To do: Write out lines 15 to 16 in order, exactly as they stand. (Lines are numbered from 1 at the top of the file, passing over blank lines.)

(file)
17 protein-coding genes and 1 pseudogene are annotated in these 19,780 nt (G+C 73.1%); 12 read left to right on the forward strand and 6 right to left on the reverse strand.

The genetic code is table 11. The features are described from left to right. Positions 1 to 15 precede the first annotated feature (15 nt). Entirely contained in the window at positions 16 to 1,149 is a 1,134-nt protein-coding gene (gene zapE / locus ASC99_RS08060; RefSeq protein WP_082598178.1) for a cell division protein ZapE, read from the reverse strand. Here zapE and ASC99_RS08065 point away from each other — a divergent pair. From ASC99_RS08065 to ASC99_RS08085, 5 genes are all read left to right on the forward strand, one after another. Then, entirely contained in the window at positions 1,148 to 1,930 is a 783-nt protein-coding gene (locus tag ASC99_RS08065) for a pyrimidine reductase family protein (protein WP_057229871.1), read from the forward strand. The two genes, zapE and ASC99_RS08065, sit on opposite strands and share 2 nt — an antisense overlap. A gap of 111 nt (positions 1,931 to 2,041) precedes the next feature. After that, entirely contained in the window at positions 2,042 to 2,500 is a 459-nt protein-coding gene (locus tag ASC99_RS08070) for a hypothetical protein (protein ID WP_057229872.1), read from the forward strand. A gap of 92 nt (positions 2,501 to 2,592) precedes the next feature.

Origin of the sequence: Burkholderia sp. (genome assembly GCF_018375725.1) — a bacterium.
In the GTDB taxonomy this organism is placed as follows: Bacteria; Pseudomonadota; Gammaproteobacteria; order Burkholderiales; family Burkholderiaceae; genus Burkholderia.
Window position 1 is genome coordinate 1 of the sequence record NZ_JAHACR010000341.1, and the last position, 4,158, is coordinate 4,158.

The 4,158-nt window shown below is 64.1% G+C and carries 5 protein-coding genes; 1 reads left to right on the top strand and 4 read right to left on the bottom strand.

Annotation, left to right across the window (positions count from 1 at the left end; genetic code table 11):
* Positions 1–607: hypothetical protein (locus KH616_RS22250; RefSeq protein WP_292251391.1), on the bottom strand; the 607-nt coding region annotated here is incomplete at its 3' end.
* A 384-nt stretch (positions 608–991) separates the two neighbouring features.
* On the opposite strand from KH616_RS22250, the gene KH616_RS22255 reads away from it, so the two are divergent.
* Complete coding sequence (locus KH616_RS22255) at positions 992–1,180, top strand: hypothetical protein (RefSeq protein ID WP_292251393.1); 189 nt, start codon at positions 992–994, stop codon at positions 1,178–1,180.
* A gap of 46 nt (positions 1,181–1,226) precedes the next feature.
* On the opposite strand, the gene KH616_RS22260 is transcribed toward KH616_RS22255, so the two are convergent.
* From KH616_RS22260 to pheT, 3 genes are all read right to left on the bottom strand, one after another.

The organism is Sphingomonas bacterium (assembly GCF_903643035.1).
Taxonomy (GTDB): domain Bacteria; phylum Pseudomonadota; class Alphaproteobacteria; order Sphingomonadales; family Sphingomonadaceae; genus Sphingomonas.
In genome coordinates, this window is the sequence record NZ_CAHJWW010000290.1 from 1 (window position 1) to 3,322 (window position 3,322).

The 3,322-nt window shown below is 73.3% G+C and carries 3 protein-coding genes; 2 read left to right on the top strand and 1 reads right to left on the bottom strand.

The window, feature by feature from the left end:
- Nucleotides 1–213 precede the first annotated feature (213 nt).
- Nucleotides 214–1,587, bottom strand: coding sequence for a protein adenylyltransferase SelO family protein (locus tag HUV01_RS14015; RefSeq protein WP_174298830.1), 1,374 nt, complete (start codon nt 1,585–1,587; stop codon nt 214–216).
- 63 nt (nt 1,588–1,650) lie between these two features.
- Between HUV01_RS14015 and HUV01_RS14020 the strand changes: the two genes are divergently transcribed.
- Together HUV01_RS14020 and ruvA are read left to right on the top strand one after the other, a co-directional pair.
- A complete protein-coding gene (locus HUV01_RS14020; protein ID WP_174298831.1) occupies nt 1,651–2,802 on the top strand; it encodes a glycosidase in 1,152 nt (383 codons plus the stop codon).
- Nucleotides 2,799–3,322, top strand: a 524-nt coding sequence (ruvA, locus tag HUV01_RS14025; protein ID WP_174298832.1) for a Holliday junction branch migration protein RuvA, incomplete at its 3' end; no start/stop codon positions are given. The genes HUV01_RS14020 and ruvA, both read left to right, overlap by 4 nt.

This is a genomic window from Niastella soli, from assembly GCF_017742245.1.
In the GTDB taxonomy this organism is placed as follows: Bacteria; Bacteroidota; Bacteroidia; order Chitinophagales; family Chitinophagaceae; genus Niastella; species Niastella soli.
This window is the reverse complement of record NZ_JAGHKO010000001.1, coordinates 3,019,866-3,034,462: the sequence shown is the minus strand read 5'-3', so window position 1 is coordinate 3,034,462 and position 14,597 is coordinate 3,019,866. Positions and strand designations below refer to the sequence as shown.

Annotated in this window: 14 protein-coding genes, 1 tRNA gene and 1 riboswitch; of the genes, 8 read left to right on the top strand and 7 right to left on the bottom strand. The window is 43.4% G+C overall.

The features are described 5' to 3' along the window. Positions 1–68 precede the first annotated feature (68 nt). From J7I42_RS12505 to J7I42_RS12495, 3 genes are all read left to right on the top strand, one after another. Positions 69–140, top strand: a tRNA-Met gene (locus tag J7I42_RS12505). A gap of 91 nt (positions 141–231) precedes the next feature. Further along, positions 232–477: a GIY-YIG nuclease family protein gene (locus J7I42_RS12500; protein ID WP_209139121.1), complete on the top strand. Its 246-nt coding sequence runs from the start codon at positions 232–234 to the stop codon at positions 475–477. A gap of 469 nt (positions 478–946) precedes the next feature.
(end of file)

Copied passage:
The organism is Sphingomonas bacterium (assembly GCF_903643035.1).
Taxonomy (GTDB): domain Bacteria; phylum Pseudomonadota; class Alphaproteobacteria; order Sphingomonadales; family Sphingomonadaceae; genus Sphingomonas.